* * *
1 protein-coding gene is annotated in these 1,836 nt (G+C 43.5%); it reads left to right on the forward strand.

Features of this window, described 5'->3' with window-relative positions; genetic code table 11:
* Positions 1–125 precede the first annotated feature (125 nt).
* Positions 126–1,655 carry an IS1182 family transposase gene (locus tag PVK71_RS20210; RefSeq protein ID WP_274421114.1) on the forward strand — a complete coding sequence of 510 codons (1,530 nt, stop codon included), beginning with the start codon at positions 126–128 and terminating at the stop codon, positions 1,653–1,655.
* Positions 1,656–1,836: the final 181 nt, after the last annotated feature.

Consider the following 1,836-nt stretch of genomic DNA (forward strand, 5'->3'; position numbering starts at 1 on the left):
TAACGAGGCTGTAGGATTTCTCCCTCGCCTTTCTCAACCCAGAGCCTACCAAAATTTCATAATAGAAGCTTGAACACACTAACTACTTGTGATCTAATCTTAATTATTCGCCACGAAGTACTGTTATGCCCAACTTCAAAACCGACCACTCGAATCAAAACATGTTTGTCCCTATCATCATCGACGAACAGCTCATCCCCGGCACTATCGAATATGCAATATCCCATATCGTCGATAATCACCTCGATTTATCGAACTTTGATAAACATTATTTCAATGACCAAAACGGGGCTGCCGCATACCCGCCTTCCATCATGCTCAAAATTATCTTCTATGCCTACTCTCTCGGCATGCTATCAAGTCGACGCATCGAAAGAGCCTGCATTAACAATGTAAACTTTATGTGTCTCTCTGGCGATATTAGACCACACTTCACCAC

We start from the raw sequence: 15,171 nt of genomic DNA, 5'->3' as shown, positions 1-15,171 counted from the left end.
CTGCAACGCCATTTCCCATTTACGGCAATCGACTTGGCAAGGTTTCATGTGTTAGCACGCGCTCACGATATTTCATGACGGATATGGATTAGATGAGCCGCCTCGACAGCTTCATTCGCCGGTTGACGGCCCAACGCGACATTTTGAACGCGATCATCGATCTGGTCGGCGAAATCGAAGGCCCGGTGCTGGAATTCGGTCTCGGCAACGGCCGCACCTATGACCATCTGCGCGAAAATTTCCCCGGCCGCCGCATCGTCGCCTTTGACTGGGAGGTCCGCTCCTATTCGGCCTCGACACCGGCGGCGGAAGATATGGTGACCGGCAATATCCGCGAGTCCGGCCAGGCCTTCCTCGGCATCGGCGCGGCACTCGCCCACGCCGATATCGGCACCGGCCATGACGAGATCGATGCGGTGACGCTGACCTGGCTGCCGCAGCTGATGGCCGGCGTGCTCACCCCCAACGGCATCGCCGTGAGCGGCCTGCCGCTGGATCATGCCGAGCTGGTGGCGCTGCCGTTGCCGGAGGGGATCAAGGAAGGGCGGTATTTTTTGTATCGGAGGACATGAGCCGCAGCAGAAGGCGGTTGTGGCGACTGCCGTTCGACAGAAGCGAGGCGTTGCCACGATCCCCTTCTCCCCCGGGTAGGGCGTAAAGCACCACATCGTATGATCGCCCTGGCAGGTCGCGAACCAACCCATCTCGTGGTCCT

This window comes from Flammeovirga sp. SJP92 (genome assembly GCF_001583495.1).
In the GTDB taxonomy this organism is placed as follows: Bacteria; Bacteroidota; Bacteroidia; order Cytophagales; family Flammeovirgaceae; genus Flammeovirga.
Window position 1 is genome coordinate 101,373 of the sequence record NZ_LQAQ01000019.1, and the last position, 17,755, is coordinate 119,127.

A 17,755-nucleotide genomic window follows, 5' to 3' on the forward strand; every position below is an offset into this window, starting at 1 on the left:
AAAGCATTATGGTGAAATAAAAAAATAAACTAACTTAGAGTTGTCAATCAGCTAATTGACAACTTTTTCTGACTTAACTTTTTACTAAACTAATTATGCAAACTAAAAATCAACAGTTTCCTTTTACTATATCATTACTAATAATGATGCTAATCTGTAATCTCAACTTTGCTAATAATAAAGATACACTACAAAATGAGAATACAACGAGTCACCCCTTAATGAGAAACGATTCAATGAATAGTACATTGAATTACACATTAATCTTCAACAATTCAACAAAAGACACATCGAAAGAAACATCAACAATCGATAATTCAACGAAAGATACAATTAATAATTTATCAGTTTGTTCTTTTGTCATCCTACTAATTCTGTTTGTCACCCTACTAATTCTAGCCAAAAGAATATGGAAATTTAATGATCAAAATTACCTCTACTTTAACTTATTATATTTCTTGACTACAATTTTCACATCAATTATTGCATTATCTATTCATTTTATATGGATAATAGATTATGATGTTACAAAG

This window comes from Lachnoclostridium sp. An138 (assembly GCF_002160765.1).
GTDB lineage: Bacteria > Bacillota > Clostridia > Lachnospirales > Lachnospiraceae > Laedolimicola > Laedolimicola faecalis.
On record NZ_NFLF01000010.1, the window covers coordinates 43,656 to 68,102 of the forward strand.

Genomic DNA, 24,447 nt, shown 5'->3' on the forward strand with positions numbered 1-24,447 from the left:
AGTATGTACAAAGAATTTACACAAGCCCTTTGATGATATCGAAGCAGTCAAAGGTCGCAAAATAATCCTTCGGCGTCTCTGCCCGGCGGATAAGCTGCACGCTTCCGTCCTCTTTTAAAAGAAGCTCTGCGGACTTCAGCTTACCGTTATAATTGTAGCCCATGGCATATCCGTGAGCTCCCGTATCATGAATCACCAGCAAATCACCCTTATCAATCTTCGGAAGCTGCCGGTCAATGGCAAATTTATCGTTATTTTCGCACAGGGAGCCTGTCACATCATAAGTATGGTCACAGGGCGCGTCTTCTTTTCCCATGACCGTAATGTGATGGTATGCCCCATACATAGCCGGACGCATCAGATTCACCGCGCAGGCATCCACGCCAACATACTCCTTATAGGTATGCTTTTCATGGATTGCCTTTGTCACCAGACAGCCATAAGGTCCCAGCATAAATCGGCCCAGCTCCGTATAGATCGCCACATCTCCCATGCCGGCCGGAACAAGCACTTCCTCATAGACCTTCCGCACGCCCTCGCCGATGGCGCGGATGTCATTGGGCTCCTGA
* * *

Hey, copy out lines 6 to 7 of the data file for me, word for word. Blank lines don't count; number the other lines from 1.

Consider the following 1,836-nt stretch of genomic DNA (forward strand, 5'->3'; position numbering starts at 1 on the left):
TAACGAGGCTGTAGGATTTCTCCCTCGCCTTTCTCAACCCAGAGCCTACCAAAATTTCATAATAGAAGCTTGAACACACTAACTACTTGTGATCTAATCTTAATTATTCGCCACGAAGTACTGTTATGCCCAACTTCAAAACCGACCACTCGAATCAAAACATGTTTGTCCCTATCATCATCGACGAACAGCTCATCCCCGGCACTATCGAATATGCAATATCCCATATCGTCGATAATCACCTCGATTTATCGAACTTTGATAAACATTATTTCAATGACCAAAACGGGGCTGCCGCATACCCGCCTTCCATCATGCTCAAAATTATCTTCTATGCCTACTCTCTCGGCATGCTATCAAGTCGACGCATCGAAAGAGCCTGCATTAACAATGTAAACTTTATGTGTCTCTCTGGCGATATTAGACCACACTTCACCAC